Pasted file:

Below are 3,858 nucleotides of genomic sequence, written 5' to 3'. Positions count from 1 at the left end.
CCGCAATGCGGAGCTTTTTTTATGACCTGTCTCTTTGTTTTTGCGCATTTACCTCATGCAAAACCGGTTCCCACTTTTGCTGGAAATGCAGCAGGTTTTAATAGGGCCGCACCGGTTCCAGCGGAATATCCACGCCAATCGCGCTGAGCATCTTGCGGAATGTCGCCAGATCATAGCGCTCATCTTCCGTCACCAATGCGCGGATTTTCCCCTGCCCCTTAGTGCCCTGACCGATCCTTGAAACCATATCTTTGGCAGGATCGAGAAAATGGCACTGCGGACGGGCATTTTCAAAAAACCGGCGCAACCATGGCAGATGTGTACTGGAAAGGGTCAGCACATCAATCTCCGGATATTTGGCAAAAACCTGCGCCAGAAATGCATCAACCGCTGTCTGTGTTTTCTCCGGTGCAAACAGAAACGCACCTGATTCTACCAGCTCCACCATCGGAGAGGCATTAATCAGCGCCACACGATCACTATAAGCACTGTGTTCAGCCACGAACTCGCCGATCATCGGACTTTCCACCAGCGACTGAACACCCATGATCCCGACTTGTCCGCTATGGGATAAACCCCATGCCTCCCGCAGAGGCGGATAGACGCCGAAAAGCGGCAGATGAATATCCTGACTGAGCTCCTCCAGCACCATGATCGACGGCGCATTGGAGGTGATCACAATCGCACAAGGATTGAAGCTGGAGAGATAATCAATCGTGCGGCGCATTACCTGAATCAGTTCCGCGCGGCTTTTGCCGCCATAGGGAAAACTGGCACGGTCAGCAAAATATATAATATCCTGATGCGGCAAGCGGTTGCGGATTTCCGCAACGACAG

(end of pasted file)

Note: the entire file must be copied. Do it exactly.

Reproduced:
Below are 3,858 nucleotides of genomic sequence, written 5' to 3'. Positions count from 1 at the left end.
CCGCAATGCGGAGCTTTTTTTATGACCTGTCTCTTTGTTTTTGCGCATTTACCTCATGCAAAACCGGTTCCCACTTTTGCTGGAAATGCAGCAGGTTTTAATAGGGCCGCACCGGTTCCAGCGGAATATCCACGCCAATCGCGCTGAGCATCTTGCGGAATGTCGCCAGATCATAGCGCTCATCTTCCGTCACCAATGCGCGGATTTTCCCCTGCCCCTTAGTGCCCTGACCGATCCTTGAAACCATATCTTTGGCAGGATCGAGAAAATGGCACTGCGGACGGGCATTTTCAAAAAACCGGCGCAACCATGGCAGATGTGTACTGGAAAGGGTCAGCACATCAATCTCCGGATATTTGGCAAAAACCTGCGCCAGAAATGCATCAACCGCTGTCTGTGTTTTCTCCGGTGCAAACAGAAACGCACCTGATTCTACCAGCTCCACCATCGGAGAGGCATTAATCAGCGCCACACGATCACTATAAGCACTGTGTTCAGCCACGAACTCGCCGATCATCGGACTTTCCACCAGCGACTGAACACCCATGATCCCGACTTGTCCGCTATGGGATAAACCCCATGCCTCCCGCAGAGGCGGATAGACGCCGAAAAGCGGCAGATGAATATCCTGACTGAGCTCCTCCAGCACCATGATCGACGGCGCATTGGAGGTGATCACAATCGCACAAGGATTGAAGCTGGAGAGATAATCAATCGTGCGGCGCATTACCTGAATCAGTTCCGCGCGGCTTTTGCCGCCATAGGGAAAACTGGCACGGTCAGCAAAATATATAATATCCTGATGCGGCAAGCGGTTGCGGATTTCCGCAACGACAG